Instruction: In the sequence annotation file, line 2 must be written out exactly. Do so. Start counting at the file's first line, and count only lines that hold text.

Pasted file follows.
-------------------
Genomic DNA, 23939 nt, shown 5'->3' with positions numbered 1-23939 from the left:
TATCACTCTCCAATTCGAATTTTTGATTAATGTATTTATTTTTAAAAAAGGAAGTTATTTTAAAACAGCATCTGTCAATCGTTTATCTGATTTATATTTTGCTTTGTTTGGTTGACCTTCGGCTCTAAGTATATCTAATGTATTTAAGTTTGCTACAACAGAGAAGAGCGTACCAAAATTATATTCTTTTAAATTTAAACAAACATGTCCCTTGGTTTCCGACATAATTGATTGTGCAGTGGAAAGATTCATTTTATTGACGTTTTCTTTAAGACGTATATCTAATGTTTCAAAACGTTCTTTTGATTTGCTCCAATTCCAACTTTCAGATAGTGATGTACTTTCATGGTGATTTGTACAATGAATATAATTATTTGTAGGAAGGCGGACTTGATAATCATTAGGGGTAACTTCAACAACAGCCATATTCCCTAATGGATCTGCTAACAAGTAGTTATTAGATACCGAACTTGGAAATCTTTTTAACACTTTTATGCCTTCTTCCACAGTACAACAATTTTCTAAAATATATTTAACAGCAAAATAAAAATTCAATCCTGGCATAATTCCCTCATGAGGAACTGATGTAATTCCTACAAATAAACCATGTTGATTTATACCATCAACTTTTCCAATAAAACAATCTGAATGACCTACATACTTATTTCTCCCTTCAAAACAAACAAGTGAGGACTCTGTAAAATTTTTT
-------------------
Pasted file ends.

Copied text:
TATCACTCTCCAATTCGAATTTTTGATTAATGTATTTATTTTTAAAAAAGGAAGTTATTTTAAAACAGCATCTGTCAATCGTTTATCTGATTTATATTTTGCTTTGTTTGGTTGACCTTCGGCTCTAAGTATATCTAATGTATTTAAGTTTGCTACAACAGAGAAGAGCGTACCAAAATTATATTCTTTTAAATTTAAACAAACATGTCCCTTGGTTTCCGACATAATTGATTGTGCAGTGGAAAGATTCATTTTATTGACGTTTTCTTTAAGACGTATATCTAATGTTTCAAAACGTTCTTTTGATTTGCTCCAATTCCAACTTTCAGATAGTGATGTACTTTCATGGTGATTTGTACAATGAATATAATTATTTGTAGGAAGGCGGACTTGATAATCATTAGGGGTAACTTCAACAACAGCCATATTCCCTAATGGATCTGCTAACAAGTAGTTATTAGATACCGAACTTGGAAATCTTTTTAACACTTTTATGCCTTCTTCCACAGTACAACAATTTTCTAAAATATATTTAACAGCAAAATAAAAATTCAATCCTGGCATAATTCCCTCATGAGGAACTGATGTAATTCCTACAAATAAACCATGTTGATTTATACCATCAACTTTTCCAATAAAACAATCTGAATGACCTACATACTTATTTCTCCCTTCAAAACAAACAAGTGAGGACTCTGTAAAATTTTTT